“You and I” is a flowing, optimistic number with Wilsonesque harmonies, a descending bridge, and a revved-up second half.
“Somebody to Love” is a mid-tempo piano ballad with impassioned vocals about romantic yearning; capped by a grand gospel chorus.
“White Man” has a dark, desolate intro (in D minor) with distant, sliding chords and bleak vocals about the plight of Native Americans. It swells up on the first chorus with searing, multi-tracked leads and layered vocals.
“Good Old-Fashioned Lover Boy” is piano-thumping music hall, countered with Freddie’s angelic vocals and May’s oozing sustains.
“Drowse” is a slow, heavy, smoldering number with hazy, harmonized vocals; shadowy bass and searing slide guitar. The lyrics veer between youthful vigor and middle-age regret.
“Teo Torriatte (Let Us Cling Together)” is a slow, sad piano lament (in D minor) with a chorus in Japanese. May overlays the piece with distant, torrential atmosphere. The midsection showcases Queen’s swelling, multi-layered harmonies. The coda reprises the album’s introductory Shepard tone.
Queen recorded and self-produced A Day at the Races between July 12 and November 19 at four studios: The Manor (Oxfordshire), Sarm (East London), Wessex Sound (Highbury New Park), and Advision (London). Baker wasn’t involved due to the expiration of his contract with Queen. He instead produced 1976 albums by French-Canadian cabaret songwriter Lewis Furey, Welsh rockers Lone Star, and (with engineer Stone) Scottish popsters Pilot. Concurrently, Stone earned his first production credits on the debut albums by Charlie (Fantasy Girls) and Easy Street (self-titled).
On September 18, 1976, with sessions halfway finished, Queen played to an audience of 200,000 as part of a free outdoor concert at London’s Hyde Park. Virgin Records co-founder Richard Branson organized the event, which also featured sets by Kiki Dee, space-rock guitarist Steve Hillage, and Liverpudlian funk-rockers Supercharge. Among the attendees was Hugh Cornwell, the guitarist–singer of up-and-coming new wave rockers The Stranglers, who (in a 1977 interview with Melody Maker journalist Caroline Coon) described Queen’s sound as “immaculate” but the members as “aloof to the audience.”
A Day at the Races sports the second of two Costa designs, this time with the Queen Crest logo over a yellow variation of the rising sun on a black background. Here, one faerie sits while the other strikes a ballerina pose. The winged lion (right) is grey and the gold lion (left) holds a queen’s crown before the ring. The logo also appears on the LP label (Side 2). On the back cover, the two lions form a procession with the crab and a third faerie (blond). The innger-gate has lyrics and a sound-stage shot of Queen. The inner-sleeve has a medium shot of each member; Freddie’s hair is now trimmed at the shoulders. Costa also designed 1976/77 covers for Stackridge and Cliff Richard (Every Face Tells a Story, US issue).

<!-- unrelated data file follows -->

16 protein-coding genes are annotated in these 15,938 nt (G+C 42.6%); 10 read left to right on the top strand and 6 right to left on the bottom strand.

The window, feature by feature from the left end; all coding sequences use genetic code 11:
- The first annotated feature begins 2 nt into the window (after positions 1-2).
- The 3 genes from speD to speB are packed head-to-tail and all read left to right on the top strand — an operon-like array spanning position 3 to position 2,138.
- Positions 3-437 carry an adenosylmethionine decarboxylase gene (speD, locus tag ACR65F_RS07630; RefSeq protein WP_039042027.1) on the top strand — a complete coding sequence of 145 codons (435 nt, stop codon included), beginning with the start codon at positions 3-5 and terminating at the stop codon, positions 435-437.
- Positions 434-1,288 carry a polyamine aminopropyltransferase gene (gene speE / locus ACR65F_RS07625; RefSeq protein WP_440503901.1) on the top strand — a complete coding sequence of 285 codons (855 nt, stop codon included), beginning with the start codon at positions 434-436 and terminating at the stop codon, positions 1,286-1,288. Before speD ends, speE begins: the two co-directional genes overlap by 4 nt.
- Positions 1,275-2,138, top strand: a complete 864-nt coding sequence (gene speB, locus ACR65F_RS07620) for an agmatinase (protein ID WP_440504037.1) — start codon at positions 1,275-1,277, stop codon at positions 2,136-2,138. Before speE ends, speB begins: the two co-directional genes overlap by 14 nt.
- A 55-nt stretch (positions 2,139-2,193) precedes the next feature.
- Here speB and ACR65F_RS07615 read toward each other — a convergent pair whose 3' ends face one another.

A Day at the Races reached No. 1 on the UK Albums Chart and also topped the Dutch and Japanese album charts. In North America, it reached No. 4 on the Canadian Albums Chart and No. 5 on the US Billboard 200.
On December 1, 1976, Queen were slated for a segment on Today, an early-evening variety program that aired on Thames Television. When they pulled out from the slot, it was filled by a new EMI act, the Sex Pistols, who were goaded by show host Bill Grundy into a verbal match that culminated with guitarist Steve Jones calling Grundy (who mock-flirted with aspiring singer Siouxsie Sioux, a member of the Pistols’ entourage) a “dirty old man,” followed with “you dirty fucker… what a fucking rotter!” The incident made national headlines and catapulted the Pistols to household name status.
Queen promoted A Day at the Races with a 39-date North American tour that commenced on January 14, 1977, at the Milwaukee Auditorium and wrapped on March 18 at the Northlands Arena in Edmonton, Alberta. Their opening acts on this tour included The Outlaws, Head East (multiple Midwest dates), and Thin Lizzy (Northeast leg, including a 2/5/77 show at Madison Square Garden).
That March, Groucho Marx of the Marx Brothers kin invited Queen to his Los Angeles home, where they serenaded him (five months before his death) with an a cappella rendition of “39.” They continued promoting A Day at the Races with spring tours of Europe and the UK, culminating with a June 6–7 engagement at London’s Earls Court Arena.
1977: News of the World
On October 7, 1977, Queen issued two new songs: Mercury’s “We Are the Champions,” an anthem of perseverance and victory paired with May’s “We Will Rock You,” a sportsman chant. As joint a-sides, they hit the Top 2 in the UK and Netherlands. Both songs were played back-to-back on most radio stations in North America, where the single reached No. 3 on the Canadian RPM Top Singles chart and the US Cash Box Top 100.